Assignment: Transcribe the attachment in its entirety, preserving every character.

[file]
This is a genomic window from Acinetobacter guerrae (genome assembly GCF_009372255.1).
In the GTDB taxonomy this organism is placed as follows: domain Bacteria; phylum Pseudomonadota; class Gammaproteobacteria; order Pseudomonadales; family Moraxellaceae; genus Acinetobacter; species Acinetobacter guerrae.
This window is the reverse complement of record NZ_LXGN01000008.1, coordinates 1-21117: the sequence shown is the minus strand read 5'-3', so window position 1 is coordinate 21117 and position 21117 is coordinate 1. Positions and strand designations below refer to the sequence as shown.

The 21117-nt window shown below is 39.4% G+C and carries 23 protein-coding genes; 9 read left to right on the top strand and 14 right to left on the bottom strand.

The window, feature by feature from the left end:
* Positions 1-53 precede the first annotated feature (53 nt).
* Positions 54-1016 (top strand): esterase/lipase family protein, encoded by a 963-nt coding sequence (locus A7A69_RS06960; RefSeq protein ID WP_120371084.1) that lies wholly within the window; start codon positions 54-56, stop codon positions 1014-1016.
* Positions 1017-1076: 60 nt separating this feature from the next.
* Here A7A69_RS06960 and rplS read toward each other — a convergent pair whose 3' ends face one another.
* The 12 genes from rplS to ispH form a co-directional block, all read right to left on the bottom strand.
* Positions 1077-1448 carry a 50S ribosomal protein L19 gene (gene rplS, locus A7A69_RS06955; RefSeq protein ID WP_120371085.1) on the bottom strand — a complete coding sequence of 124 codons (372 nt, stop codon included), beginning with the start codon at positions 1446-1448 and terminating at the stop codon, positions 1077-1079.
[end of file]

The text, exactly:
This is a genomic window from Acinetobacter guerrae (genome assembly GCF_009372255.1).
In the GTDB taxonomy this organism is placed as follows: domain Bacteria; phylum Pseudomonadota; class Gammaproteobacteria; order Pseudomonadales; family Moraxellaceae; genus Acinetobacter; species Acinetobacter guerrae.
This window is the reverse complement of record NZ_LXGN01000008.1, coordinates 1-21117: the sequence shown is the minus strand read 5'-3', so window position 1 is coordinate 21117 and position 21117 is coordinate 1. Positions and strand designations below refer to the sequence as shown.

The 21117-nt window shown below is 39.4% G+C and carries 23 protein-coding genes; 9 read left to right on the top strand and 14 right to left on the bottom strand.

The window, feature by feature from the left end:
* Positions 1-53 precede the first annotated feature (53 nt).
* Positions 54-1016 (top strand): esterase/lipase family protein, encoded by a 963-nt coding sequence (locus A7A69_RS06960; RefSeq protein ID WP_120371084.1) that lies wholly within the window; start codon positions 54-56, stop codon positions 1014-1016.
* Positions 1017-1076: 60 nt separating this feature from the next.
* Here A7A69_RS06960 and rplS read toward each other — a convergent pair whose 3' ends face one another.
* The 12 genes from rplS to ispH form a co-directional block, all read right to left on the bottom strand.
* Positions 1077-1448 carry a 50S ribosomal protein L19 gene (gene rplS, locus A7A69_RS06955; RefSeq protein ID WP_120371085.1) on the bottom strand — a complete coding sequence of 124 codons (372 nt, stop codon included), beginning with the start codon at positions 1446-1448 and terminating at the stop codon, positions 1077-1079.